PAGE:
U.S. Geological Survey El Niño Information
Andy O’Neill, an oceanographer and meteorologist with the USGS Pacific Coastal and Marine Science Center, explained what El Niño is and how this year’s El Niño might affect Southern California in a webinar produced by University of Southern California (USC) Sea Grant. Her half-hour presentation opened “El Niño: What to Expect for Southern California,” a professional-development webinar broadcast October 28, 2015 (see other webinars at http://dornsife.usc.edu/uscseagrant/adaptla-webinars/). O’Neill’s clear explanation of the many facets of this complex phenomenon included a description of the Coastal Storm Modeling System (CoSMoS) and its latest extreme-storm flooding projections for Southern California. Many California agencies are eager to use these projections in their El Niño planning.
For more information, contact Andy O’Neill, email@example.com,
The projected upsurge of severe El Niño and La Niña events will cause an increase in storms leading to extreme coastal flooding and erosion in populated regions across the Pacific Ocean, according to new research by USGS scientists at the Pacific Coastal and Marine Science Center and their collaborators at institutions in Australia, New Zealand, Canada, Italy, Japan, and the United States. These results are independent of projected sea-level rise, which alone could displace up to 187 million people worldwide by the end of the 21st century. Nature Geoscience published the findings on September 21, 2015.
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Winter storms modified by future climate changes, including sea-level rise, could mean costly damage to harbors, beaches, and businesses, especially during El Niño years, when atmospheric conditions bring heavy rains to the central California coast. The biggest storms tend to hit later in the year when beaches have already been heavily battered. In a populated area that relies on its coastline for much of its revenue—from people such as surfers, beach goers, sailors, kite surfers, divers, and fisherman—there is a great need to understand how big storms can shape and affect the coast. Perhaps storms will alter an important snowy plover habitat, shift a surf break, or erode natural beach protection for waterfront businesses such as those in Capitola. USGS scientists in Santa Cruz have a rare opportunity to work on these issues close to home and collect data that can affect a range of people and businesses within the Monterey Bay region. Studying these changes now will help researchers create models of future climatic changes that will erode and shape our coasts—a valuable tool for city planners, conservationists, and the tourism industry.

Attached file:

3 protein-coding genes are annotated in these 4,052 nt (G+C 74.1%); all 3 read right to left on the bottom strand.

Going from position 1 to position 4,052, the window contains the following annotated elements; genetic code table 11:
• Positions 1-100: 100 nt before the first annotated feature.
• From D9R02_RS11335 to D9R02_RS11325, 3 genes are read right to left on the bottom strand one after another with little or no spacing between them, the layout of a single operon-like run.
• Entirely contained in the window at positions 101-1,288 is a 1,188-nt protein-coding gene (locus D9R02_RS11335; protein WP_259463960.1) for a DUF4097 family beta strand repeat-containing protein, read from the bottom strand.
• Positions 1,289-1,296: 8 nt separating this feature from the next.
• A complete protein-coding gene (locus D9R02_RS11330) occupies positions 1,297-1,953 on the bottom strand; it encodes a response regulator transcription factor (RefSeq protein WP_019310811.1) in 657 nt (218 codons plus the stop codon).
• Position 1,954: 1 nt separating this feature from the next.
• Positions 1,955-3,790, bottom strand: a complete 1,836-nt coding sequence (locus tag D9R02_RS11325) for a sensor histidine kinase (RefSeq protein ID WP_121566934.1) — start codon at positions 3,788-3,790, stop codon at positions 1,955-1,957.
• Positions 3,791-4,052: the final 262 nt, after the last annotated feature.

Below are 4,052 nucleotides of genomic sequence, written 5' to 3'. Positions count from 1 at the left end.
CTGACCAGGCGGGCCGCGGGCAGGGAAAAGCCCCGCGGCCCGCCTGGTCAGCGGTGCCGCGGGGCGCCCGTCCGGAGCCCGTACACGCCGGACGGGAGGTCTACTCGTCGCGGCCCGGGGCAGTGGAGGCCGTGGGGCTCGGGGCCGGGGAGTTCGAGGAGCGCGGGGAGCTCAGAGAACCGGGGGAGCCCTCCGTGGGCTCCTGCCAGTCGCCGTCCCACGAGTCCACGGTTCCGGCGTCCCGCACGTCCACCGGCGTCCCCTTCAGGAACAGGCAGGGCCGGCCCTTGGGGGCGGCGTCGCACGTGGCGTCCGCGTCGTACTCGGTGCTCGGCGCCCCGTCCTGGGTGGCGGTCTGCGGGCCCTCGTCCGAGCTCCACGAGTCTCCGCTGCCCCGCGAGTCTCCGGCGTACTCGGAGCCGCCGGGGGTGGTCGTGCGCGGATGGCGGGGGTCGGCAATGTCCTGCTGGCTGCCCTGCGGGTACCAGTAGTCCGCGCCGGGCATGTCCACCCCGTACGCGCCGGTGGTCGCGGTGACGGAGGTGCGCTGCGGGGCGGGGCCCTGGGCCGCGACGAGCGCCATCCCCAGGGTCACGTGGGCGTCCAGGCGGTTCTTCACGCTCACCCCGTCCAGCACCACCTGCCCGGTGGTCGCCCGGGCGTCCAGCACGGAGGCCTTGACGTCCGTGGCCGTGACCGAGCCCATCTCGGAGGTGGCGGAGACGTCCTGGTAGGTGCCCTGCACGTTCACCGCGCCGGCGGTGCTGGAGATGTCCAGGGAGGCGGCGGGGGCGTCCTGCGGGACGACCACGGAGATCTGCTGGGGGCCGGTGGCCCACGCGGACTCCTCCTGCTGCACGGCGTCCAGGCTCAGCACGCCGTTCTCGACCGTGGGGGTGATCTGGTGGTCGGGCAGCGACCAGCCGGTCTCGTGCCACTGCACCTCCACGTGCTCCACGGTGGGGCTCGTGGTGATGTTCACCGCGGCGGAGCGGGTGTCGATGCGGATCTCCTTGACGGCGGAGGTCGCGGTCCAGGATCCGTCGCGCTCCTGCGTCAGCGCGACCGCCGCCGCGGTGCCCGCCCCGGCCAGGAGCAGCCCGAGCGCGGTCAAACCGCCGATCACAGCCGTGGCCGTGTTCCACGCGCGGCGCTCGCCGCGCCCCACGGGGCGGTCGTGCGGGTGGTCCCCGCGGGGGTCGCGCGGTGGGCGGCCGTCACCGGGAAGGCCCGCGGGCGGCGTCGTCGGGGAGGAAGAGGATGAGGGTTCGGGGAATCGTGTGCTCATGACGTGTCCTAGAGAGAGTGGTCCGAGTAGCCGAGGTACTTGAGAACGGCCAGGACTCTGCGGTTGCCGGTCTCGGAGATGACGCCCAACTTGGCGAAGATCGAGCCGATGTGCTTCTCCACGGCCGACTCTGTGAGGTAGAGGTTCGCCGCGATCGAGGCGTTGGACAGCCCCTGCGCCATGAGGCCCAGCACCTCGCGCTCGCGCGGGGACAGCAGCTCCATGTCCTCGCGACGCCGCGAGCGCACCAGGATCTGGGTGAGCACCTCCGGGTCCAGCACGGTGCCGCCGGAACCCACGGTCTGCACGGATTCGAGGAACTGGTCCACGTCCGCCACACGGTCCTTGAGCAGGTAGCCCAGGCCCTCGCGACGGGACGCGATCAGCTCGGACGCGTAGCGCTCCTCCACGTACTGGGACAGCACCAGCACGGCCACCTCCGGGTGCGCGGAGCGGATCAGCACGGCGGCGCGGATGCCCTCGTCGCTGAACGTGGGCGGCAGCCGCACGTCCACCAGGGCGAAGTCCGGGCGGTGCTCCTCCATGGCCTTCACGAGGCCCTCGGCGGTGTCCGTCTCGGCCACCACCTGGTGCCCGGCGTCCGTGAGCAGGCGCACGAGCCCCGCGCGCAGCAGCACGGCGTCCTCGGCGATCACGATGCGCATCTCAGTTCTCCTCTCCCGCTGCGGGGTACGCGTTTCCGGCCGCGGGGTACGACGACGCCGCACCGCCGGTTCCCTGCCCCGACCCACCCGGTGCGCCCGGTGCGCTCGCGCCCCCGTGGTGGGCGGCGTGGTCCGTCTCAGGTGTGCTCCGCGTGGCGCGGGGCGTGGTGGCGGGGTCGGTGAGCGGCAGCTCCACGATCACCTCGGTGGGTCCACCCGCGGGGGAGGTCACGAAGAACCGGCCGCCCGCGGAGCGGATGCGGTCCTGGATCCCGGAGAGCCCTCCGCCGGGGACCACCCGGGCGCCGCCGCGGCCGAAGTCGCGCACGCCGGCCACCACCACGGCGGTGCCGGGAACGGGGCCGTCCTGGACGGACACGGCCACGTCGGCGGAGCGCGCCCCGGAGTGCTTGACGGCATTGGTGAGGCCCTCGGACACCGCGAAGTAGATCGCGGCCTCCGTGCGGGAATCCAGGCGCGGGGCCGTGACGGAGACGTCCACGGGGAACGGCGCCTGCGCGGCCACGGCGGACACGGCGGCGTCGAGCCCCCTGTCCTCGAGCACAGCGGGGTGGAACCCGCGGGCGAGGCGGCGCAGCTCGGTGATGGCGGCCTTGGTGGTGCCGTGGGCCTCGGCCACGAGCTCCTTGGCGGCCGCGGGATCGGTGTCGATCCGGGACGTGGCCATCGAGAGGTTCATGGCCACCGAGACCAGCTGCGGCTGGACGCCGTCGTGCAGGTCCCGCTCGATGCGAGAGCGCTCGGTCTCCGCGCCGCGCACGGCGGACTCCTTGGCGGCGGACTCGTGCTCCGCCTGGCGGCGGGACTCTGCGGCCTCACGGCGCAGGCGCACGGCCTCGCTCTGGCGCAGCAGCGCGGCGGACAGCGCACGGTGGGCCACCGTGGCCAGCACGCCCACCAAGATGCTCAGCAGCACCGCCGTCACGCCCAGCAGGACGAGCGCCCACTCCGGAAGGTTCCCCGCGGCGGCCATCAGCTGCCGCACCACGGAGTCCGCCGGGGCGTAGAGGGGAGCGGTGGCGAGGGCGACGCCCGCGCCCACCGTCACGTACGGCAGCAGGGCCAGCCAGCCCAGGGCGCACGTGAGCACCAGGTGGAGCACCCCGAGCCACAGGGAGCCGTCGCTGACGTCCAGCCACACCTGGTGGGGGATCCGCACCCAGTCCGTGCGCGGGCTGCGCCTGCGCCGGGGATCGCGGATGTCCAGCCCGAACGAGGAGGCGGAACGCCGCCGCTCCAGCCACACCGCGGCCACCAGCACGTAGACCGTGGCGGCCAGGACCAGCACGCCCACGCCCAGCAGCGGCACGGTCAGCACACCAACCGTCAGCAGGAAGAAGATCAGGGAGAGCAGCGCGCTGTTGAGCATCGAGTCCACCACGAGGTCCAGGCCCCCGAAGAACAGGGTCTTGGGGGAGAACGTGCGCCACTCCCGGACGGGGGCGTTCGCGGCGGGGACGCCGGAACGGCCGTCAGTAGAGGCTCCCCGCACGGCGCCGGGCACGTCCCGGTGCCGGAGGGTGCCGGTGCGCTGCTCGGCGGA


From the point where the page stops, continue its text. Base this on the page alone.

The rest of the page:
Read more about this new study.
Northern and Central California
The USGS conducts active research on identifying the triggering mechanisms and hazards associated with landsliding. In northern and central California, research efforts have predominantly focused on the San Francisco Bay area, and a number of research products are available that showcase the landslide effects of previous large winter storms to the region, including some related to El Niño events. These reports and maps can be used as examples of what may occur during the upcoming 2015-2016 El Niño season if heavy precipitation occurs. Visit the USGS Landslide Hazard Program's web site on El Niño and Landslides in Northern and Central California.
Like the northern part of the state, southern California is well known to be susceptible to landslides. Some are triggered by earthquakes, but more frequently landslides are caused by intense and/or prolonged rainfall. Some, but not all, of the major winter storms that have caused landslide fatalities and property damage in southern California have occurred during El Niño (1997-98 info) conditions. The USGS has a long history of research to identify landslide hazards in southern California. Visit the USGS Landslide Hazard Program's web site on El Niño and Landslides in Southern California.
NOAA’s El Niño Portal